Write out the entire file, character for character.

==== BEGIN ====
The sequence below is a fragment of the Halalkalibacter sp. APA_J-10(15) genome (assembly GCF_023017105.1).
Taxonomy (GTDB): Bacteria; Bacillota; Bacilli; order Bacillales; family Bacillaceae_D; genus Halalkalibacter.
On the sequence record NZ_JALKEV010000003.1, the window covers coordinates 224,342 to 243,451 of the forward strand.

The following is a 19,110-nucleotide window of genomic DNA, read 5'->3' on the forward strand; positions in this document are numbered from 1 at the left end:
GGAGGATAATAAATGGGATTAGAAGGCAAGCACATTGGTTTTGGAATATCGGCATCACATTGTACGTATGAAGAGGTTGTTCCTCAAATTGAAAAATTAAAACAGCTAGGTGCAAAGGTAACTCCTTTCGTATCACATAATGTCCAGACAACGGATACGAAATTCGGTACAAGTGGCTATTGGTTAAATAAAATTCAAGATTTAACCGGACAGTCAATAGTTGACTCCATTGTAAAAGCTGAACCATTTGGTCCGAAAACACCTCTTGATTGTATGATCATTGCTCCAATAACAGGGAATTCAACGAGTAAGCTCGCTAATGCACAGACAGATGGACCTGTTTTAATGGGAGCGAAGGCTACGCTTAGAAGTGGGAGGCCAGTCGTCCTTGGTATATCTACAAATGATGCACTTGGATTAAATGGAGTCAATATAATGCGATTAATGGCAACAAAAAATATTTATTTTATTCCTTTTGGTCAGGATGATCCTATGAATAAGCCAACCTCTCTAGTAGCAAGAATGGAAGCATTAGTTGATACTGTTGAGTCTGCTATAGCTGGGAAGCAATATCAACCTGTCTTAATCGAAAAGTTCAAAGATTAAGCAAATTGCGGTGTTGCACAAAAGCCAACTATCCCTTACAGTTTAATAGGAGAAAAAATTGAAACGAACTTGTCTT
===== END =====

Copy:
The sequence below is a fragment of the Halalkalibacter sp. APA_J-10(15) genome (assembly GCF_023017105.1).
Taxonomy (GTDB): Bacteria; Bacillota; Bacilli; order Bacillales; family Bacillaceae_D; genus Halalkalibacter.
On the sequence record NZ_JALKEV010000003.1, the window covers coordinates 224,342 to 243,451 of the forward strand.

The following is a 19,110-nucleotide window of genomic DNA, read 5'->3' on the forward strand; positions in this document are numbered from 1 at the left end:
GGAGGATAATAAATGGGATTAGAAGGCAAGCACATTGGTTTTGGAATATCGGCATCACATTGTACGTATGAAGAGGTTGTTCCTCAAATTGAAAAATTAAAACAGCTAGGTGCAAAGGTAACTCCTTTCGTATCACATAATGTCCAGACAACGGATACGAAATTCGGTACAAGTGGCTATTGGTTAAATAAAATTCAAGATTTAACCGGACAGTCAATAGTTGACTCCATTGTAAAAGCTGAACCATTTGGTCCGAAAACACCTCTTGATTGTATGATCATTGCTCCAATAACAGGGAATTCAACGAGTAAGCTCGCTAATGCACAGACAGATGGACCTGTTTTAATGGGAGCGAAGGCTACGCTTAGAAGTGGGAGGCCAGTCGTCCTTGGTATATCTACAAATGATGCACTTGGATTAAATGGAGTCAATATAATGCGATTAATGGCAACAAAAAATATTTATTTTATTCCTTTTGGTCAGGATGATCCTATGAATAAGCCAACCTCTCTAGTAGCAAGAATGGAAGCATTAGTTGATACTGTTGAGTCTGCTATAGCTGGGAAGCAATATCAACCTGTCTTAATCGAAAAGTTCAAAGATTAAGCAAATTGCGGTGTTGCACAAAAGCCAACTATCCCTTACAGTTTAATAGGAGAAAAAATTGAAACGAACTTGTCTT